In Which I am Brutally Honest about My Mother

Her eyes blaze with guilt,

and an outrage at being guilty.

Being caught.


I patiently wait for the crows,

who so lovingly printed their feet

on the sides of my mother’s eyes,

to swarm me.

Swallow me whole.

Even when I’m right,

I’m wrong.

But that’s just how it is with drug addicts.


I want to hate her.

I want to deny the human that is littered

across her hands and grey hairs.

I want to erase her from my DNA

and ignore her as she has done to me.


I want to personally lay the burden

of my addictions on to her shoulders,

tell her, ‘you did this to me’,

watch her knees buckle, and then

have the audacity to ask

why she has kneeled.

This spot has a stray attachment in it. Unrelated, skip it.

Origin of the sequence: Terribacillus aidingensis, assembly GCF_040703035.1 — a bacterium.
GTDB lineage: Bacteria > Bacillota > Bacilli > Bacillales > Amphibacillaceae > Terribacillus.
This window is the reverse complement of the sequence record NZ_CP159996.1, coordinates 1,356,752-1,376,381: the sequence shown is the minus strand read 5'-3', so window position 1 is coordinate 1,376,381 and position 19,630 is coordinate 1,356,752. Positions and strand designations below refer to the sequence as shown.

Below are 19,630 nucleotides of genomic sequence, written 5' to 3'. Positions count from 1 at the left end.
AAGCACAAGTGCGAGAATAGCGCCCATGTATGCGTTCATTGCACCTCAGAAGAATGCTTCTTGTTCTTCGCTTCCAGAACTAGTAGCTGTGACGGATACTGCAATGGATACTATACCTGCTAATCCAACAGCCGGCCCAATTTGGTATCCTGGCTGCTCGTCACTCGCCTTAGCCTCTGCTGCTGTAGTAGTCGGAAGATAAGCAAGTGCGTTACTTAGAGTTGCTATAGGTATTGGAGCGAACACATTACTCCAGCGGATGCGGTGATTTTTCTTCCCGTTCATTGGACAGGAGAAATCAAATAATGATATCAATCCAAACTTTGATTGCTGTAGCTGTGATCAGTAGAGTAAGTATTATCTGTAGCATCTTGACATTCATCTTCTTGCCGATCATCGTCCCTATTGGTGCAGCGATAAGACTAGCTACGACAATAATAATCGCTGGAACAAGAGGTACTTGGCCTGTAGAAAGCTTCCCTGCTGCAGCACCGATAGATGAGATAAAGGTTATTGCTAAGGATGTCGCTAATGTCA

But I could never hurt her in that way,

so instead I choose to look her in her face,

and ask why she can so easily do this evil

to me.


As a child I would sleep

with my head on her back,

hoping that one day

I could piece her back together.

Love her enough to make her want to change.

I tried to hold her down

like the weight at the end of a balloon,

and yet she always managed to drift.

To this day she calls me ‘baby’.

Speaks in a play voice that tells me she knows she was absent

When I was small enough to look up to her.

She never would mean to hurt me,

But she fails to see the chain reaction.

By bringing drugs and a child into her life,

She made those two companions.

Dope has never touched my lips,

And yet I feel it has taken my life.

I never saw my mother’s downward spiral,

For that was born before I was.

I never saw the light leave her eyes,

For they were dim before I could meet them.

I sometimes wonder,

Would that have made this easier somehow?

If I saw where her passions once lied,

Knew the girl who had dreams,

Would I forgive the woman in front of me now?



This poem is about: 
My family


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